Here’s a new one for the gross-out list. A study from University of Michigan suggests countless tiny creatures board our holiday flights with us. In fact, genetic mutations shared by mites in the United States and Pakistan demonstrate their ability and propensity for intercontinental travel.

“House dust mites can easily travel on an airline passenger's clothes, skin, food and baggage,” Dr. Pavel Klimov, a biologist and assistant research scientist, stated in a press release. “Like humans, they use air travel to visit new places, where they establish new populations, expand their ranges, and interact with other organisms through various means.”

Klimov and Dr. Rubaba Hamid, a visiting scholar at UM, looked at the connections between house dust mite populations in the U.S. and South Asia. In particular, Klimov, Hamid, and their colleagues focused on two separate species, the American and European house dust mite. Though the former is more abundant in the U.S., both species are distributed throughout the world. Ancestors of the two species probably once inhabited bird nests and then separated from each other nearly 81 million years ago — long before our own human origins. Today, these house dust mites live (and thrive) in even the cleanest homes, hiding away in mattresses, sofas, and carpets, where they inspire allergic reactions in more than 65 million people worldwide.

Examining the Genes

After collecting samples of the two mite species in the U.S. and Pakistan, the researchers examined genetic variation in the group 1 allergen gene — this gene encodes in house dust mites the most important allergy-causing protein. An inactive form of this protein is used worldwide in the standard skin-prick test for allergies. Though the test can be inaccurate if it does not include local genetic variants of the protein, geographical variation in group 1 allergen proteins has not been extensively studied in the U.S., Klimov explained.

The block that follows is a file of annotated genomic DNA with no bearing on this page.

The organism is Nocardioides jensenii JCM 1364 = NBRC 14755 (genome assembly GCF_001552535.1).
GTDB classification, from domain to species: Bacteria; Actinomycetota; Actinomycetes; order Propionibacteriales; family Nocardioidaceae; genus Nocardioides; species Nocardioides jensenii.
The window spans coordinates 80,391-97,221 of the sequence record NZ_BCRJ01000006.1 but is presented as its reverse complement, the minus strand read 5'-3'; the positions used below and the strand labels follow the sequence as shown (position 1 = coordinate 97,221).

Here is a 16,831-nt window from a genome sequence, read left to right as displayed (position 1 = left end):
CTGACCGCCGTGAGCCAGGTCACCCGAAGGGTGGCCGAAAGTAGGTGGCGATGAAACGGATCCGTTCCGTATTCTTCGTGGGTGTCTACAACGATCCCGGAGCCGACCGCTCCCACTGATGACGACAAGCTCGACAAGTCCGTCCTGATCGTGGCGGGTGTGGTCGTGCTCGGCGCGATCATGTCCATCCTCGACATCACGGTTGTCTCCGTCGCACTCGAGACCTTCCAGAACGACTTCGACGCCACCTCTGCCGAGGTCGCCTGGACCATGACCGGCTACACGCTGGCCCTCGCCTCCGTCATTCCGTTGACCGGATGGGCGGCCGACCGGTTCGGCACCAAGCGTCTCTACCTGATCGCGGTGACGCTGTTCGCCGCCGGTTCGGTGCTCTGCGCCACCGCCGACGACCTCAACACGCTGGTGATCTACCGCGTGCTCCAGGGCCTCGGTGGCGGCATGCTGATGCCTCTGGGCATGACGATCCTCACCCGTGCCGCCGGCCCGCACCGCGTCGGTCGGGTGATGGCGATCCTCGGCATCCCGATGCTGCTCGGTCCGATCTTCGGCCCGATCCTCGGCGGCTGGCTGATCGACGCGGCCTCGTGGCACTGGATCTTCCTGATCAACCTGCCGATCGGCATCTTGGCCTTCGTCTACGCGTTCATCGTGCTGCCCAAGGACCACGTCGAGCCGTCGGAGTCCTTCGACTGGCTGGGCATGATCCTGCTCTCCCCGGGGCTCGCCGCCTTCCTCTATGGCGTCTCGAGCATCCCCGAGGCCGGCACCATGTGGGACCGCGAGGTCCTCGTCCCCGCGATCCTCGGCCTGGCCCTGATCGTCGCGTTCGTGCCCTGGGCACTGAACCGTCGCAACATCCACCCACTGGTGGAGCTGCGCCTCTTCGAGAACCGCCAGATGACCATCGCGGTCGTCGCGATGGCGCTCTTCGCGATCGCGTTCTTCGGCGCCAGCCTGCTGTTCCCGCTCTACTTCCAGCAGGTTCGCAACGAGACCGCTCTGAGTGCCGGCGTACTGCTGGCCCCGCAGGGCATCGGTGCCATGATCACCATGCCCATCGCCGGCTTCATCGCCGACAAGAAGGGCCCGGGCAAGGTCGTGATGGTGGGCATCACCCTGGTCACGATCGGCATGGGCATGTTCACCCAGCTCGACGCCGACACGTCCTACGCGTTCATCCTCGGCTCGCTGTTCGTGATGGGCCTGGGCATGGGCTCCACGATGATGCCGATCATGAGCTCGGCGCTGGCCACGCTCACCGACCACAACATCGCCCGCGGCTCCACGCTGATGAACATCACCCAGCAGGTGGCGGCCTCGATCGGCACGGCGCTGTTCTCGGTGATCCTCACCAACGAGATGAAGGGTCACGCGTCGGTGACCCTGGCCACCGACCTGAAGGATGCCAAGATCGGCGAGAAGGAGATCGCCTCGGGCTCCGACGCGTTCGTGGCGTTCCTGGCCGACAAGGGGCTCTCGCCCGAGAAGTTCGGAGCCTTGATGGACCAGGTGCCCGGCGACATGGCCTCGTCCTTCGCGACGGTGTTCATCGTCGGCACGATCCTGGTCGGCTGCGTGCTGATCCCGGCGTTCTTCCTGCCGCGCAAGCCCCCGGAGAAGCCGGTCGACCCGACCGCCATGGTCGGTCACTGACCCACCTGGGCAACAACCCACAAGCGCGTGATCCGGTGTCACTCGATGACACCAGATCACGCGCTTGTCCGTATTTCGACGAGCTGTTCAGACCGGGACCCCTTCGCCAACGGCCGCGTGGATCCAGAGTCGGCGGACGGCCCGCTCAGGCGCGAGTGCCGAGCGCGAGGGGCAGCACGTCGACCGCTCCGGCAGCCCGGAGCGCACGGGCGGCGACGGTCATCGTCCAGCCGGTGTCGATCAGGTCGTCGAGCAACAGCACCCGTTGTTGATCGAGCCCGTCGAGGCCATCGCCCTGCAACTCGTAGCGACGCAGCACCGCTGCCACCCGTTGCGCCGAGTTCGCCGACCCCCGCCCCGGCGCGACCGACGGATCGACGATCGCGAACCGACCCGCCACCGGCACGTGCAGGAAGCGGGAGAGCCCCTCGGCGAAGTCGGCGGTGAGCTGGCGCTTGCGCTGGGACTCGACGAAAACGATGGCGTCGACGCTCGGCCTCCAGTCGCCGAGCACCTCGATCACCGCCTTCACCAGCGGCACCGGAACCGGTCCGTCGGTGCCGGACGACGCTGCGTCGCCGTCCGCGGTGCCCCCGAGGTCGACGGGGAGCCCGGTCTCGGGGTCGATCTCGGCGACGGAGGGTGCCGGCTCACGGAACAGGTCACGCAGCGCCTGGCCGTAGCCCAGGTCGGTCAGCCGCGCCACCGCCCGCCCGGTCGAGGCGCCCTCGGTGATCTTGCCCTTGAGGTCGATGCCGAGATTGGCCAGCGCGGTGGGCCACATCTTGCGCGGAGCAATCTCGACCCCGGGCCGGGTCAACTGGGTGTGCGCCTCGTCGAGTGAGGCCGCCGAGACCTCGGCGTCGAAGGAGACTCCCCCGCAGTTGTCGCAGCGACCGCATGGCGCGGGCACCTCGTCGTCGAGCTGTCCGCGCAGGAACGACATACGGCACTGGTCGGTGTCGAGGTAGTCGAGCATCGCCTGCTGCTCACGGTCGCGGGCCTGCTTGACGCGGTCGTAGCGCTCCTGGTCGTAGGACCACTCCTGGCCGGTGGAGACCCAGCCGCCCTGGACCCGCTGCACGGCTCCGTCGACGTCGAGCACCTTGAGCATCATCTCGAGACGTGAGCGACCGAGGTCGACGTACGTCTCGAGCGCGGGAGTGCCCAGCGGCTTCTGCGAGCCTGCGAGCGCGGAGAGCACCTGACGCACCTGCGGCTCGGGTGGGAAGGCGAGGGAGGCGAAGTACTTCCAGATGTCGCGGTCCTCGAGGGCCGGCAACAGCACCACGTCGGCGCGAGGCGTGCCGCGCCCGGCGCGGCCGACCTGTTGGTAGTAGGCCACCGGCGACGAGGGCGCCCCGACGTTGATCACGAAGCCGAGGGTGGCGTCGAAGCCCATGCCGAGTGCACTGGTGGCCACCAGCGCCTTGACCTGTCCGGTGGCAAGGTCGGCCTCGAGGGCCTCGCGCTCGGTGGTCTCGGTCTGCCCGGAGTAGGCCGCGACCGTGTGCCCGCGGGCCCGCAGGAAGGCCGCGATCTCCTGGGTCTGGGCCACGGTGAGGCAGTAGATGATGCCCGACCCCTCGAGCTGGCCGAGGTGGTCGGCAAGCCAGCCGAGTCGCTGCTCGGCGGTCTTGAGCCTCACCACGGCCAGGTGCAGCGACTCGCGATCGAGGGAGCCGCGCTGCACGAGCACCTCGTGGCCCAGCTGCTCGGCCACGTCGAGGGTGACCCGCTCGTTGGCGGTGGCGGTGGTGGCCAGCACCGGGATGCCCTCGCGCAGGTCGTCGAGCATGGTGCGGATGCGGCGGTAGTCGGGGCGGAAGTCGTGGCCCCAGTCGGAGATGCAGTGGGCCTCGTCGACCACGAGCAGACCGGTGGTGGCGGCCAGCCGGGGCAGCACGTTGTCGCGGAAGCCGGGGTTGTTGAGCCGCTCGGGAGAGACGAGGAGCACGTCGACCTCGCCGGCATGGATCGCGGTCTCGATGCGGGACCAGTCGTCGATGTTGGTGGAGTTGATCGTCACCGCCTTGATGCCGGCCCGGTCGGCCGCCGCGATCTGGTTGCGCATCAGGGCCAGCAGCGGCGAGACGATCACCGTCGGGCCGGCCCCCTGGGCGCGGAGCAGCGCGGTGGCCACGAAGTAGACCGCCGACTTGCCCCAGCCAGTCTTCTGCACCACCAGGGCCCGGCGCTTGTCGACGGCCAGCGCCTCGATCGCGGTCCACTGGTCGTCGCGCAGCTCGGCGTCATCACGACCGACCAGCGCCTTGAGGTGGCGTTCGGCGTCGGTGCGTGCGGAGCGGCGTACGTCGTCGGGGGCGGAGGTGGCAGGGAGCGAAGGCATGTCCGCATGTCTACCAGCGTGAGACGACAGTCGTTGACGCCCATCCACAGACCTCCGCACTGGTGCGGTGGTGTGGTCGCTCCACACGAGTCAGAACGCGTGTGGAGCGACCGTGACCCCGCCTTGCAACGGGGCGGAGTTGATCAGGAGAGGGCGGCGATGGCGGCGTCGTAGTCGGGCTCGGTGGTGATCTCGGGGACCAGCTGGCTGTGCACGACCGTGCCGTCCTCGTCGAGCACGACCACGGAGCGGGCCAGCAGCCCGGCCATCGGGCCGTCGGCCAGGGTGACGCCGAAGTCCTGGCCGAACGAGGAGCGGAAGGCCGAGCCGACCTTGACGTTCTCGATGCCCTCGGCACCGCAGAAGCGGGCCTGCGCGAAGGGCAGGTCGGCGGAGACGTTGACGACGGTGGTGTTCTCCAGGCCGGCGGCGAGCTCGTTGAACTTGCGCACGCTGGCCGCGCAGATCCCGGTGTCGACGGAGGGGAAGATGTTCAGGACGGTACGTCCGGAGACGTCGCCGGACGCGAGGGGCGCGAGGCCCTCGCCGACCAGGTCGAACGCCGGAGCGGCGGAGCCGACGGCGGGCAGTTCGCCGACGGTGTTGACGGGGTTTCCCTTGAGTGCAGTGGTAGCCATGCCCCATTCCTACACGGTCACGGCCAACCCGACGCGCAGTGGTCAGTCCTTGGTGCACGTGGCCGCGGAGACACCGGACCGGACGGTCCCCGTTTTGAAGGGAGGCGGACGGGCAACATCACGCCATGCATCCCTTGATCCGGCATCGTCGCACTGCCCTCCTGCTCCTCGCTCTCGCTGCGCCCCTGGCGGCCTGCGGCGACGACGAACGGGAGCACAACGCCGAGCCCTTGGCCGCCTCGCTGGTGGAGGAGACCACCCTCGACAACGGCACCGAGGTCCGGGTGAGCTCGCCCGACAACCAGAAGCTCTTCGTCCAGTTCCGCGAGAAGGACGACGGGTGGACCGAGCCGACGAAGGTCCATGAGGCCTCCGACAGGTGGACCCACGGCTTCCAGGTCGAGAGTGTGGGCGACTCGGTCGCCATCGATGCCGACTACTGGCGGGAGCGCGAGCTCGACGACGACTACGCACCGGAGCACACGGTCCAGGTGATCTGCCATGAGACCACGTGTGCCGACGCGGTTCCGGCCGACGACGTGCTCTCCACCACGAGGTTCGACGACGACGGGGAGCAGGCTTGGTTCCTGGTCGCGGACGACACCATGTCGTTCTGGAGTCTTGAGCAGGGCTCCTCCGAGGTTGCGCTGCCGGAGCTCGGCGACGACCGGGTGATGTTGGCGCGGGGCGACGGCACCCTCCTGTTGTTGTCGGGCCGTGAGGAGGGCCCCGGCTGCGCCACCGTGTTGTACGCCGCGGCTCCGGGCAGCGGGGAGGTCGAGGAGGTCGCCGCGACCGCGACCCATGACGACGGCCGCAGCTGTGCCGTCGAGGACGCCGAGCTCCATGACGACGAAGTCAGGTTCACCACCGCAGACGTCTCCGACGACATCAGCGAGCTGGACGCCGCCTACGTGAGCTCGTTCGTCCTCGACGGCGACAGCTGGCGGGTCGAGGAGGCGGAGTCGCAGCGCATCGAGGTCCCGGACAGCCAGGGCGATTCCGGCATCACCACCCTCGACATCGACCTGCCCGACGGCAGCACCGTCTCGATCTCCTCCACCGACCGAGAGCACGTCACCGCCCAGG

After performing genetic sequences on the American house dust mites (Dermatophagoides farina, by name), the researchers found mutations at 14 positions along the length of the group 1 allergen gene. All but one of the mutations are silent, meaning they do not change the actual structure of the protein.

"The most unexpected result was the finding that a previously unknown mutation occurred at the active site of the protein at position 197," Klimov said. "This was a rare mutation, found in only a single population of house dust mite in South Asia." His colleague clarified the results:

"What we found suggests that mite populations are indeed linked through migration across continents, though geographic differences still can be detected," Hamid said. In other words, they’re flying on our planes, carried by passengers like you, me, and your Auntie. Follow-up experiments to learn more are underway in the UM lab.

Source: Hamid RS, Klimov PB, Inam M, et al. Group 1 Allergen Genes in Two Species of House Dust Mites, Dermatophagoides farinae and D. pteronyssinus (Acari: Pyroglyphidae): Direct Sequencing, Characterization and Polymorphism. PLOS One. 2014.